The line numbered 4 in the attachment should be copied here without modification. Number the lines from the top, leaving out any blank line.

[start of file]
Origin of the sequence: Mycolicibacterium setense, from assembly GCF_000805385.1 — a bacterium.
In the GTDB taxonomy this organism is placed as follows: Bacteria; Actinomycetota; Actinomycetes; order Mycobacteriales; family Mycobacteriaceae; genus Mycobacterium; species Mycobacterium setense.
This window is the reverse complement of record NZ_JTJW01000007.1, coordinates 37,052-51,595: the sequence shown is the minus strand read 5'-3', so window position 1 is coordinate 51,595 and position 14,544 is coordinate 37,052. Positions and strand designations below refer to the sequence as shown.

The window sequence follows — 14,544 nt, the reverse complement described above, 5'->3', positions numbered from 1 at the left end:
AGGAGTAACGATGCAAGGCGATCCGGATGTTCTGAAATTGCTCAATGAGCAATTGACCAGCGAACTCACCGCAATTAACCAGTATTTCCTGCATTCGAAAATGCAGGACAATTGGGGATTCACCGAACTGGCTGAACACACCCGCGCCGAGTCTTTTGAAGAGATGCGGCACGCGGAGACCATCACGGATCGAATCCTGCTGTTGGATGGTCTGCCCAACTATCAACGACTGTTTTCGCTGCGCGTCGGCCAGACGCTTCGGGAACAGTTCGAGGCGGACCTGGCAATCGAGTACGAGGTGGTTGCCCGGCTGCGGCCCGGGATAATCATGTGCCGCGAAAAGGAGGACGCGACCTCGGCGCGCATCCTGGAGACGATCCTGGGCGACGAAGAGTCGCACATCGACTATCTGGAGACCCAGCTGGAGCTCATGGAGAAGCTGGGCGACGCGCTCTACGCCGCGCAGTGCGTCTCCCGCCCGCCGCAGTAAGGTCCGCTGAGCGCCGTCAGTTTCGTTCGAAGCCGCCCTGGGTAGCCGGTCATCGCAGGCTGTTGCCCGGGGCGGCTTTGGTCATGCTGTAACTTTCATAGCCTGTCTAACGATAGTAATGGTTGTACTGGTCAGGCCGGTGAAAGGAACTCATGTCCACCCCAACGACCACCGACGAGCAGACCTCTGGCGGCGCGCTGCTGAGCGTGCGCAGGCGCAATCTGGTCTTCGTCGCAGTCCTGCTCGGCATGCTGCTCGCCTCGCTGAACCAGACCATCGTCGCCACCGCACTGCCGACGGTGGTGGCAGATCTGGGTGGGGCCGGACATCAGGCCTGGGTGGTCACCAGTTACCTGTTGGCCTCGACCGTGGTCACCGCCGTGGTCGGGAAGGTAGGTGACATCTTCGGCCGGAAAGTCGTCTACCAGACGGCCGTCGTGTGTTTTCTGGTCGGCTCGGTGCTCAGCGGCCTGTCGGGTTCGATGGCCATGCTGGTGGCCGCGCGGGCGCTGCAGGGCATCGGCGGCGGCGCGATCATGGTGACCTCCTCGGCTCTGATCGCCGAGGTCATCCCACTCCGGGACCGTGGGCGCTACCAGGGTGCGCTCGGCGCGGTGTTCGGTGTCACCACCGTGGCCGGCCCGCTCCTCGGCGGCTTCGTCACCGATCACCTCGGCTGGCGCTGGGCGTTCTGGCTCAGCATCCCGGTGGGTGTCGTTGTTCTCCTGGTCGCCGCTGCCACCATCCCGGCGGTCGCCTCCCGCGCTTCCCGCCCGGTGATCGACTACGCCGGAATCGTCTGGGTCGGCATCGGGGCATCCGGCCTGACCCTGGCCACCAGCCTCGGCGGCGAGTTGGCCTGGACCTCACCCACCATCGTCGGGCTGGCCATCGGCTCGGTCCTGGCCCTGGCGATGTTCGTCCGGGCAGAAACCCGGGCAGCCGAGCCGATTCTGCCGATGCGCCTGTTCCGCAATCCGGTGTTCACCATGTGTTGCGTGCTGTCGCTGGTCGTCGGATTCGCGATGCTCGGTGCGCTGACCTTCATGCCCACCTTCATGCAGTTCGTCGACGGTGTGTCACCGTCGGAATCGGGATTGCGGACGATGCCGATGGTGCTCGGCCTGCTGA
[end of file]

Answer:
The window sequence follows — 14,544 nt, the reverse complement described above, 5'->3', positions numbered from 1 at the left end: